A response to this assignment. Unless otherwise noted, all material contained in this post is derived from an interview conducted on September 13, 2012.
Dr. LaDale C. Winling is Assistant Professor at the Department of History at Virginia Tech, focusing on Urban and Digital History. After finishing his B.A. and M.A. in Public History at the University of Western Michigan, Dr. Winling worked as an Instructor at the University of Michigan, where he completed his M.U.P. in Urban Planning in 2007. While working as an instructor at Loyola University’s History Department, Dr. Winling completed his Ph.D. in Architectural Planning and Theory at the University of Michigan in 2010. His dissertation, entitled Building the Ivory Tower: Campus Planning, University Development, and the Politics of Urban Space, focuses on the interaction of a university as an institution as well as a specific set of architectural materiality with its urban and institutional surroundings. After his employment as a Visiting Assistant Professor for Temple University’s Department of History, Dr. Winling now serves as an Assistant Professor for Virginia Tech’s Department of History.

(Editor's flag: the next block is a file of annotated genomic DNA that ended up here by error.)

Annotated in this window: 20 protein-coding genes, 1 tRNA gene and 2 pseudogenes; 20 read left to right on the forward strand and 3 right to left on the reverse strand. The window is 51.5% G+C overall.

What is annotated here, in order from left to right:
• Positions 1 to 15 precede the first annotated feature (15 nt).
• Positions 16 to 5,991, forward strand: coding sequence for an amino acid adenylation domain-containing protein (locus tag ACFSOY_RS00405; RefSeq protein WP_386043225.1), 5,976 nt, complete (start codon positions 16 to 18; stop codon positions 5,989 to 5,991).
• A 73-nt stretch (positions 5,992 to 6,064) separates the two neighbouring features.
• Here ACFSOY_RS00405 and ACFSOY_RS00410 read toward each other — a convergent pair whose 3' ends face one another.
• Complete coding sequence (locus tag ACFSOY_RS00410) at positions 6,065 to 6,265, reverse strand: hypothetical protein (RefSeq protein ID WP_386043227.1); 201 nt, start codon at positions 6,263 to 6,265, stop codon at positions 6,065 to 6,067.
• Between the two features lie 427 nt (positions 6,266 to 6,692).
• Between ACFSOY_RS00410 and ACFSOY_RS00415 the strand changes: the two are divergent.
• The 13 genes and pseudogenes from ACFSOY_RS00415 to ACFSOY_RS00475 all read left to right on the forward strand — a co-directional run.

While he was a Graduate Student, Dr. Winling’s formative intellectual experiences were influenced by David Harvey’s Limits to Capital as well as Pierre Bourdieu’s concept of a logic of practice. David Harvey’s accounts of abstract capital flows provided Dr. Winling with conceptualizations of what Harvey theorizes as the spatial fix by which capital, when actualized in specific places and sites, also actualizes itself as a universal and abstract flow, moving beyond the boundaries of the place it had constituted. The question left open by accounts such as Harvey’s, however, was how the seemingly abstract flows of capital are actually played out and articulated within the context of micro-sites. Here, Pierre Bourdieu’s work informed Dr. Winling’s work of prioritizing the real material environments in which the seemingly abstract paths of capital accumulation are played out. Special emphasis thus needs to be placed on the individual experience of such environments, as these are not only the means by which the articulation of space by capital, and the articulation of capital by its spatial sites can be accounted for, but also the means by which actors make sense of these constellations.